Calculated free and bioavailable vitamin D metabolite concentrations in vitamin D-deficient hip fracture patients after supplementation with cholecalciferol and ergocalciferol

P. Glendenning, M. Taranto, G.T. Chew, C.A. Inderjeeth, W.D. Fraser

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28 Citations (Scopus)

Abstract

We previously showed that oral cholecalciferol and ergocalciferol have comparable effects in decreasing circulating parathyroid hormone (PTH), despite a greater increase in total serum 25-hydroxyvitamin D (25OHD) concentration with cholecalciferol supplementation. However, the effects of cholecalciferol and ergocalciferol on total serum 1,25-dihydroxyvitamin D (1,25(OH)D), vitamin D-binding protein (DBP), free 25OHD and free 1,25(OH)D concentrations have not been previously studied.We randomized 95 hip fracture patients (aged 83±8years) with vitamin D deficiency (serum 25OHD 0.05, post-treatment vs baseline). Both treatments were associated with comparable increases in DBP (cholecalciferol: +18%, ergocalciferol: +16%, p=0.32 between groups), albumin (cholecalciferol: +31%, ergocalciferol: +21%, p=0.29 between groups) and calculated free 25OHD (cholecalciferol: +46%, ergocalciferol: +36%, p=0.08), with comparable decreases in free 1,25(OH)D (cholecalciferol: -17%, ergocalciferol: -19%, p=0.32 between groups). In the treatment-adherent subgroup the increase in ionized calcium was marginally greater with cholecalciferol compared with ergocalciferol (cholecalciferol: +8%, ergocalciferol: +5%, p=0.03 between groups). There were no significant differences between the treatments in their effects on the calculated bioavailable concentrations or free indices of the vitamin D metabolites (p>0.05 between groups).In vitamin D-deficient hip fracture patients, oral supplementation with cholecalciferol and ergocalciferol had no effect on total serum 1,25(OH)D, and comparable effects on DBP and free vitamin D metabolite concentrations. This is despite cholecalciferol having greater effects than ergocalciferol in increasing total 25OHD, and in increasing ionized calcium in treatment-adherent subjects. These findings may explain why cholecalciferol and ergocalciferol supplementation result in similar magnitudes of PTH reduction, but implicate potential differences in other vitamin D metabolites, such as 24,25(OH)D, that could explain their different effects on ionized calcium.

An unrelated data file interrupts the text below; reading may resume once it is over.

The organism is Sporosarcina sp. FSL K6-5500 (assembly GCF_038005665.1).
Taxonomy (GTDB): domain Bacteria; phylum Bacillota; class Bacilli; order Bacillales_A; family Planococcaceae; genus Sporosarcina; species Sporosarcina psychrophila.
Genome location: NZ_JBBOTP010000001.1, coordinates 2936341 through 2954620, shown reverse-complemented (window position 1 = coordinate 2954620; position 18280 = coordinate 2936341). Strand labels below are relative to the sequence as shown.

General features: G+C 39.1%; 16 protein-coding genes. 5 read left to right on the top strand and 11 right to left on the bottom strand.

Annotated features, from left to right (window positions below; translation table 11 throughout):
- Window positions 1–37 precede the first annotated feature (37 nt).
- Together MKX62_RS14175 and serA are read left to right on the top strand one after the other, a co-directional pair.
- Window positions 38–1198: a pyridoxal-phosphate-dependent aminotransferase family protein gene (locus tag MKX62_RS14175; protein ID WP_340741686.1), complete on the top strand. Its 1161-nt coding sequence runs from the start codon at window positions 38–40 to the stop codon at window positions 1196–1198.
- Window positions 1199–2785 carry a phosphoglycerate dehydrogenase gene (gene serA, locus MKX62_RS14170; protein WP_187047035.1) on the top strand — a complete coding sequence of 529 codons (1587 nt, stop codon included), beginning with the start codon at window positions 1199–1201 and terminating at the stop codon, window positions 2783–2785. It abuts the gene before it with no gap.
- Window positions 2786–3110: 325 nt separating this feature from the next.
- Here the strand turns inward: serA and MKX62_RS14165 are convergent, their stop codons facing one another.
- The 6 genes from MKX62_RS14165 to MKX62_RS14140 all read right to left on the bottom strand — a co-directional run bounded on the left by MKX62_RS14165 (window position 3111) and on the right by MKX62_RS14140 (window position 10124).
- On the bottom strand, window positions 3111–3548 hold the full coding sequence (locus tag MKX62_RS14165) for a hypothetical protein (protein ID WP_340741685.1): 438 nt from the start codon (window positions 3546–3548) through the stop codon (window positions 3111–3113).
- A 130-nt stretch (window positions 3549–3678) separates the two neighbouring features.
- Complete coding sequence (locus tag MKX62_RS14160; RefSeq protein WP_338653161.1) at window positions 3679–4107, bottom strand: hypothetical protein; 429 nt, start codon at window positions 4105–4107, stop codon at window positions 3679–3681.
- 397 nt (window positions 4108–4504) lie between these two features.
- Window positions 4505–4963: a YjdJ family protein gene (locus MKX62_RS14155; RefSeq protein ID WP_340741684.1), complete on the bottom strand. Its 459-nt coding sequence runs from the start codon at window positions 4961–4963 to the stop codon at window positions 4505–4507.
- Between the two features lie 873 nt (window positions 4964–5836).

Original languageEnglish
Pages (from-to)271-275
Number of pages5
JournalBone
Volume56
Issue number2
DOIs
Publication statusPublished - 1 Oct 2013

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